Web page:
The Implications for Nursing Care of Frail Elderly with Limited Self-Management Abilities

A Cross-Sectional Study in the Netherlands

Soort object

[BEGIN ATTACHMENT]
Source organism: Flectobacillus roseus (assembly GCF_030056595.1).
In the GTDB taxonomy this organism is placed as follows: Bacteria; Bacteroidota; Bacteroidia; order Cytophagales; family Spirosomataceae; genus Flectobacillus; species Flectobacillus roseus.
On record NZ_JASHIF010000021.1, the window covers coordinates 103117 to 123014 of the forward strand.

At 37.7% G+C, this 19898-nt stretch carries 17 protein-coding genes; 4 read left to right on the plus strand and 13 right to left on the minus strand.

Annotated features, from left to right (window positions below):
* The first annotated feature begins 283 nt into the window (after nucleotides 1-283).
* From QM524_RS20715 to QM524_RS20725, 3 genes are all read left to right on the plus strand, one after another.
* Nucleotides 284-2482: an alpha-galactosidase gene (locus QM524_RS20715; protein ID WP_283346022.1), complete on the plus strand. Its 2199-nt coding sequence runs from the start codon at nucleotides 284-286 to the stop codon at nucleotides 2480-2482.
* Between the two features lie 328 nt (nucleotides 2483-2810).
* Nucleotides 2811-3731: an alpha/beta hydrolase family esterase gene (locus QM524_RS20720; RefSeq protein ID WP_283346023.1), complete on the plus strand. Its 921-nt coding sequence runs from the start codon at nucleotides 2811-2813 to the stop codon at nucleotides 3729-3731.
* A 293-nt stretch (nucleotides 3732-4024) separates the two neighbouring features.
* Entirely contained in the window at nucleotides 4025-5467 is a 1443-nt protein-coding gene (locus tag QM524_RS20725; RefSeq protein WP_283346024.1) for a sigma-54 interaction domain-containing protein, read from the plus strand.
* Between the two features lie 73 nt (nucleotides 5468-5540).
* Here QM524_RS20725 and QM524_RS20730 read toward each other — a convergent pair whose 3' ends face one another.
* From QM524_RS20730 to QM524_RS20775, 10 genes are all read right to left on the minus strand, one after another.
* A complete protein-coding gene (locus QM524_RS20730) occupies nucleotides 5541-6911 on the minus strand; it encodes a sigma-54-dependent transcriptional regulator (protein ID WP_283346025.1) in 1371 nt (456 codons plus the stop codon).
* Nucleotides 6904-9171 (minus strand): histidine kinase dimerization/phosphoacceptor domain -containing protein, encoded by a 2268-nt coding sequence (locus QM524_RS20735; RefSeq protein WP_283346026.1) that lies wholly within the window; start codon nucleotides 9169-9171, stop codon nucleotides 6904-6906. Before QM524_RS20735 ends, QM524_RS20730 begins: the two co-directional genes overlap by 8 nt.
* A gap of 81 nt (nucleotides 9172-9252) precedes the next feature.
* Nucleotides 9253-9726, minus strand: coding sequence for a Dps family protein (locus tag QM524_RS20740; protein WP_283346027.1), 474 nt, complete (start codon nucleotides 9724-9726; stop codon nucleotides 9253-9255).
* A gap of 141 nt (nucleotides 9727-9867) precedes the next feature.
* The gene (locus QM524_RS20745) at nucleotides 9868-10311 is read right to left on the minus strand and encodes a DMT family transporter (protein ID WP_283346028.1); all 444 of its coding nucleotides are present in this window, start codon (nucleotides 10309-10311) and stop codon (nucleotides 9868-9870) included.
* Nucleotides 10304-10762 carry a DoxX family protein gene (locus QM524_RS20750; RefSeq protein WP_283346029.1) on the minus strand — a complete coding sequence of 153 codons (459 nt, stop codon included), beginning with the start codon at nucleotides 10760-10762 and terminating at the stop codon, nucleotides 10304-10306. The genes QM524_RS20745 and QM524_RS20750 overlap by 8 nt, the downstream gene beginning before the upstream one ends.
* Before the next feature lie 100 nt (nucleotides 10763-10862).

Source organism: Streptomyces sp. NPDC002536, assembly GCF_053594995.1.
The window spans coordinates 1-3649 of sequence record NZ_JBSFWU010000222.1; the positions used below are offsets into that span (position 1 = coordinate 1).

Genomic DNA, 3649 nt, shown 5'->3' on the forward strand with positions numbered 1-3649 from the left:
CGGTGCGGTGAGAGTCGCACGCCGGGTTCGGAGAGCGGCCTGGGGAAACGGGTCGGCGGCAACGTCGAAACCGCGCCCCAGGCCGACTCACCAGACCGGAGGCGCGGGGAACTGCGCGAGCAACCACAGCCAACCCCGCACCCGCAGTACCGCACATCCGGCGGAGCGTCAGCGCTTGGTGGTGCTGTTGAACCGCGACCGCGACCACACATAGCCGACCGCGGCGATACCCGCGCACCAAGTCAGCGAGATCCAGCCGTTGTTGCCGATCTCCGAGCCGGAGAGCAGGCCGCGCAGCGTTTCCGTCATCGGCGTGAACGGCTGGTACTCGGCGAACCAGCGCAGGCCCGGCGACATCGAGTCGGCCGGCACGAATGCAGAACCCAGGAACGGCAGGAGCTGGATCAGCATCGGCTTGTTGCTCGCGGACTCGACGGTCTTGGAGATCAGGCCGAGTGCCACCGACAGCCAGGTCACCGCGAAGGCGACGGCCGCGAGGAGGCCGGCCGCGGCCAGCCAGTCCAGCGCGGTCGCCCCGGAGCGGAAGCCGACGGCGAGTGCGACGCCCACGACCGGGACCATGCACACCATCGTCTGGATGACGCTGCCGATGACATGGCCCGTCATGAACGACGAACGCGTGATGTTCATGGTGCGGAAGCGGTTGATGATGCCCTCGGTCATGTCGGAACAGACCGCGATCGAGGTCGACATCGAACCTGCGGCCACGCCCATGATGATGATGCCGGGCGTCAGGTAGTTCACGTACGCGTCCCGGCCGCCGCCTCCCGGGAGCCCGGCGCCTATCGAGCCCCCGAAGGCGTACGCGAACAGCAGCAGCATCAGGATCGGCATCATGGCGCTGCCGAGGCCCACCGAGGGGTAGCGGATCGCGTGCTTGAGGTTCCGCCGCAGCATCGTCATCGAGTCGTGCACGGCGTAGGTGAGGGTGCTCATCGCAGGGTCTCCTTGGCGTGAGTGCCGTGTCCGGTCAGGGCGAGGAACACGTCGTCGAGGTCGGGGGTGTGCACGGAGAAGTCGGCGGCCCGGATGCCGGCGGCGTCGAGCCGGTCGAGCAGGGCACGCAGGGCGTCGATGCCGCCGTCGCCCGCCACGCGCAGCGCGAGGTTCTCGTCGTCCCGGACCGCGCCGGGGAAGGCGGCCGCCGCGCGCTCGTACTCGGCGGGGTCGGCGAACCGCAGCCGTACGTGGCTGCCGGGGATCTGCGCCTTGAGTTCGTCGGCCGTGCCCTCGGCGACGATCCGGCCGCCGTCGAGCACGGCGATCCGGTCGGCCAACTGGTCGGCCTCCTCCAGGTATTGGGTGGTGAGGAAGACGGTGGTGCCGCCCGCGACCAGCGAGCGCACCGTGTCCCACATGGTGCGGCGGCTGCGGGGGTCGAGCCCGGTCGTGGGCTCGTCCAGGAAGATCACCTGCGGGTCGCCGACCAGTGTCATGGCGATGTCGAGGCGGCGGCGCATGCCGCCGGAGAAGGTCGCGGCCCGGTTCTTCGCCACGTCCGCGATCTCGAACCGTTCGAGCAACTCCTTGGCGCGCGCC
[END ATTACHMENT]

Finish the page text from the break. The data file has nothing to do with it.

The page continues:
Abstract Aim: To gain insight into the relationship between self-management abilities (taking initiatives, investment behaviour, variety, multifunctionality, self-efficacy, positive frame of mind) and physical, psychological and social frailty. Design: A cross-sectional study. Methods: 145 community-dwelling older people receiving home-care completed a questionnaire on sociodemographic factors, the Self-Management-Ability-Scale and the Tilburg Frailty Indicator. After determining correlations, sequential multiple linear regression analyses were executed. Results: All self-management abilities are negatively associated with physical frailty; five (except multifunctionality) are negatively associated with psychological frailty. Variety in resources and positive frame of mind are negatively associated with social frailty. Sociodemographic characteristics, chronic diseases and self-management abilities together significantly explain participants’physical (34.9%), psychological (21.4%) and social (43.9%) frailty. After controlling for sociodemographic characteristics and chronic diseases, the self-management abilities together significantly explain 11 per cent of psychological and 6.8 per cent of social frailty. Having a positive frame of mind significantly negatively influences social frailty.